According to a theory of a 10-year stock market cycle, seven is not a particularly lucky number for the stock market (years ending in five have historically been the best ones and years ending in three are even worse). In 2007, the market was volatile in the summer, but didn't start turning down until October. The real devastation didn't take place until 2008. In 1997, there was a mini-crash in October, but once again worse things happened in 1998, when the Nasdaq plunged 30% in August. Ten years earlier, in 1987, the worst U.S. stock market crash ever took place. Crashes have their own patterns, though, independent of the decennial cycle.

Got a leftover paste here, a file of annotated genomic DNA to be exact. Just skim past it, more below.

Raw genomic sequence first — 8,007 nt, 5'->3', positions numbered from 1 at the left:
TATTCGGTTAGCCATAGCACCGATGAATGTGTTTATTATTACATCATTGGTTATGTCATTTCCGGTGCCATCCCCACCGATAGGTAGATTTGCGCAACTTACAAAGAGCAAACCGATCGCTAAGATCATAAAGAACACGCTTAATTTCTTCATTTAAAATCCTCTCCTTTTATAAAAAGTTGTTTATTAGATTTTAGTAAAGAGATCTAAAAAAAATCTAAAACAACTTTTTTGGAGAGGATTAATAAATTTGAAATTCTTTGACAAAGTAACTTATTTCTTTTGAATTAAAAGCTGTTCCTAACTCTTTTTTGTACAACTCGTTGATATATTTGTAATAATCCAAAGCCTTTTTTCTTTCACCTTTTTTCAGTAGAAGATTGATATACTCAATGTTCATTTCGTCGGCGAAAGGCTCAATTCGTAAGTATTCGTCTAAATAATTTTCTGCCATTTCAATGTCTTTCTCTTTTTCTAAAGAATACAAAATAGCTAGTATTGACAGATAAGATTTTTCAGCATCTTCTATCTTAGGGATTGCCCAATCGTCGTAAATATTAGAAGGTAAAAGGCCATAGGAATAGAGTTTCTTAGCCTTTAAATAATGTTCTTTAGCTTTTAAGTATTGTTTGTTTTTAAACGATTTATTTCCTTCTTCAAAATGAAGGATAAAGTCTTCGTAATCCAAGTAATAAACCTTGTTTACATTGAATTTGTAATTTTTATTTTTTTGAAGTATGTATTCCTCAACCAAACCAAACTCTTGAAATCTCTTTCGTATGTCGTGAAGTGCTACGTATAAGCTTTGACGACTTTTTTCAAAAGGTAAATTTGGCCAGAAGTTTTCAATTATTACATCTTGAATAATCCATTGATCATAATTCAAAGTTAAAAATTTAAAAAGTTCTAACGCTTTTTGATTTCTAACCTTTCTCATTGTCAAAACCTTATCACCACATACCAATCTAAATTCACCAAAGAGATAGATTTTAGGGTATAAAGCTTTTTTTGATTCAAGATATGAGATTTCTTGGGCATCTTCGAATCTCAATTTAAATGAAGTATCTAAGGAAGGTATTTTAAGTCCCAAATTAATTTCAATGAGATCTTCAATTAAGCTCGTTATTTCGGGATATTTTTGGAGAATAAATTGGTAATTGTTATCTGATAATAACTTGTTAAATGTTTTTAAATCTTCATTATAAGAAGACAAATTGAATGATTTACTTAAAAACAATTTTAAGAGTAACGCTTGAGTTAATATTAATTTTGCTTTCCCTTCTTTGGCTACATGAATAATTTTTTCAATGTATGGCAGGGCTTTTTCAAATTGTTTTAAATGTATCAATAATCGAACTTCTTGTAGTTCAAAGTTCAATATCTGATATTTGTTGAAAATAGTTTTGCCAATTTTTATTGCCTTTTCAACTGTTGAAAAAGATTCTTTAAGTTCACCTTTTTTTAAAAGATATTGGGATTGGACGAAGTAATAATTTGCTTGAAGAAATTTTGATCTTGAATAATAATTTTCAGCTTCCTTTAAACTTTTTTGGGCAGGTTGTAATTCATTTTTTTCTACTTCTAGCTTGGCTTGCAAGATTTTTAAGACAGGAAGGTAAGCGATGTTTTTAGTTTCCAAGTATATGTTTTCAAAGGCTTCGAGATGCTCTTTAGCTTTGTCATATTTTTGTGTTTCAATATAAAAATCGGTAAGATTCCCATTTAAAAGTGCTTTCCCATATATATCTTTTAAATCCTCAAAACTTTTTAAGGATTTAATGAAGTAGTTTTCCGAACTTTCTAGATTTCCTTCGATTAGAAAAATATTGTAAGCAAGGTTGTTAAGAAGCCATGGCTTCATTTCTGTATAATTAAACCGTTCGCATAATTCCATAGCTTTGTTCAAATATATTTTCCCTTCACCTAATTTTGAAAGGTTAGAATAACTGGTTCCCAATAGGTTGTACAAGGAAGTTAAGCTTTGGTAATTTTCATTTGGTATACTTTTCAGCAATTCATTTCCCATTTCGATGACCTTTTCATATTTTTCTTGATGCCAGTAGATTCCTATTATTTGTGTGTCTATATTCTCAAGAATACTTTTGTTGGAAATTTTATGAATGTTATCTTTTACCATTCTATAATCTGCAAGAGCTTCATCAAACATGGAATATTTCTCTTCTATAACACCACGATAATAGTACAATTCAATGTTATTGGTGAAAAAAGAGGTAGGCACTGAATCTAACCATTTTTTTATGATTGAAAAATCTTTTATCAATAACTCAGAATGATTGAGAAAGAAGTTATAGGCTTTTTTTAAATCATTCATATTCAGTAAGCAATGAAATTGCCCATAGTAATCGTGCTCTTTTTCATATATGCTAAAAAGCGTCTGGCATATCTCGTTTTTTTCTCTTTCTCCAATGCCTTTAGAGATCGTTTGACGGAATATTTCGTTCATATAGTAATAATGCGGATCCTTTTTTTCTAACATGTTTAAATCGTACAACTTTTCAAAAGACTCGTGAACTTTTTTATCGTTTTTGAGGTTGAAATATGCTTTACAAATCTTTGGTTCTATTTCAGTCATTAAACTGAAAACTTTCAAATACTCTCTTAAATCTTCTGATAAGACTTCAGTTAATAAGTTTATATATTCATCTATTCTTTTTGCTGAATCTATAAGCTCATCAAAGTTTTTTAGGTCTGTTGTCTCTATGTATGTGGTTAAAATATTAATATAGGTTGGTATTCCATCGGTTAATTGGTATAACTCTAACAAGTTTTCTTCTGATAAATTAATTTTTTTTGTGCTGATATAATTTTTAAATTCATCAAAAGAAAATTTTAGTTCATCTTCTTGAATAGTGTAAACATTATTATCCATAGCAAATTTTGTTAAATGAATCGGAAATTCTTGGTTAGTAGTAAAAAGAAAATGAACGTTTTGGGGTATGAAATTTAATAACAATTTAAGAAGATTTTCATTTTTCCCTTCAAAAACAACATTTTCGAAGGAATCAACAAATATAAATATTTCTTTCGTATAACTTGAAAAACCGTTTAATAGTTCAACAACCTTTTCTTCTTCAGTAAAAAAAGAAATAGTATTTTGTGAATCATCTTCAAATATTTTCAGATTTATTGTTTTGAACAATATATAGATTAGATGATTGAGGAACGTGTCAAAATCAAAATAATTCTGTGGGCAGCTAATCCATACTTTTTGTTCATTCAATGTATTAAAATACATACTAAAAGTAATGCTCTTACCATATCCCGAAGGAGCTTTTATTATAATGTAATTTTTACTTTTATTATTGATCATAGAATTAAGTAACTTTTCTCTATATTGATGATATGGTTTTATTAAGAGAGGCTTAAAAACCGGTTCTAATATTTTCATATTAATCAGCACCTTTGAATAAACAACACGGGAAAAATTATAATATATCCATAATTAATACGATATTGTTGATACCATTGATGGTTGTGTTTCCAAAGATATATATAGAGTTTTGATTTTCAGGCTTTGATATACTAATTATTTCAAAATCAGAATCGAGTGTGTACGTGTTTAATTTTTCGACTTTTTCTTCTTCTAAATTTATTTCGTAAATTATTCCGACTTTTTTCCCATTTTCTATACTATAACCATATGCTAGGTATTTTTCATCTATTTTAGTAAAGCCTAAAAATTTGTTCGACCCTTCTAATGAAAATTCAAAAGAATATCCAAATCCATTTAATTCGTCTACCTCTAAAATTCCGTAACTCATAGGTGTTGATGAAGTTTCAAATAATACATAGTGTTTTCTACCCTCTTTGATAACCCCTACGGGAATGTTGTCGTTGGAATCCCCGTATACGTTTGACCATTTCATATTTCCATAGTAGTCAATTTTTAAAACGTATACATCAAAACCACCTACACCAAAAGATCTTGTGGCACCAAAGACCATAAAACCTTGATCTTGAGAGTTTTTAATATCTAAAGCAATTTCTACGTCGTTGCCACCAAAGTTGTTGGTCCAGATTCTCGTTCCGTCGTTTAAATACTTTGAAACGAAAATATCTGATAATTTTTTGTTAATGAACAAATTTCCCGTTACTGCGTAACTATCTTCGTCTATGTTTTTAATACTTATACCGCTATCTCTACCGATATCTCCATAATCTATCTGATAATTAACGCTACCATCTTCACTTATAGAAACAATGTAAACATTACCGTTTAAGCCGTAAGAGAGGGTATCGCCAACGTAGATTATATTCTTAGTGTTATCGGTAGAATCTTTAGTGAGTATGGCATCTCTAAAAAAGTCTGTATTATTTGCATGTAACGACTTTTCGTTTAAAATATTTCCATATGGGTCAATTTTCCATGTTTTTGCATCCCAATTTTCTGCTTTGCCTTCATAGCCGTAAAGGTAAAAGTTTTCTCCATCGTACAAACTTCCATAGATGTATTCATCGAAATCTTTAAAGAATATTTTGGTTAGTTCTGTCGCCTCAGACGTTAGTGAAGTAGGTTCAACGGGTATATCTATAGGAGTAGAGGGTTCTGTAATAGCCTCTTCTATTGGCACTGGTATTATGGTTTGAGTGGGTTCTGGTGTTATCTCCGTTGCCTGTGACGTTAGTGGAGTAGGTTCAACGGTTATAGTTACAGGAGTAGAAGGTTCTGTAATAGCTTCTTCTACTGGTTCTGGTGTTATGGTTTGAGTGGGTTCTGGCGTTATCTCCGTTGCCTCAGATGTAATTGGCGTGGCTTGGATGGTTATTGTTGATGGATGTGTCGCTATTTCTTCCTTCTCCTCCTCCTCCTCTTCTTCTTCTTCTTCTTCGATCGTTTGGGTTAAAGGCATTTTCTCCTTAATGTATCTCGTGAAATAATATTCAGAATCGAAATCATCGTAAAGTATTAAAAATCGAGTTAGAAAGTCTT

Chart of Historical U.S. Stock Performance by Year of the Decade

For the crash cycle, the word crash shouldn't be taken literally, but to indicate market weakness. This certainly took place in 1973, when the worst bear market up to that time since the depression began. The market was also weak in 1980 when the first of two back to back recessions started. Then, 1987 saw a mega crash. In 1994, stocks were weak, but avoided a full-blown bear market. In 2001, stocks were in a major bear market that only ended in the fall of 2002. In 2008, the Credit Crisis took place and devastated stock prices. The next major market incident was due in 2015 (Although 2016 could be argued for, if you take the end dates of the previous drops . The market actually bottomed in 2009). The most positive year in the decennial cycle should have been 2015 though, so maybe the two cycle effects cancelled each other out.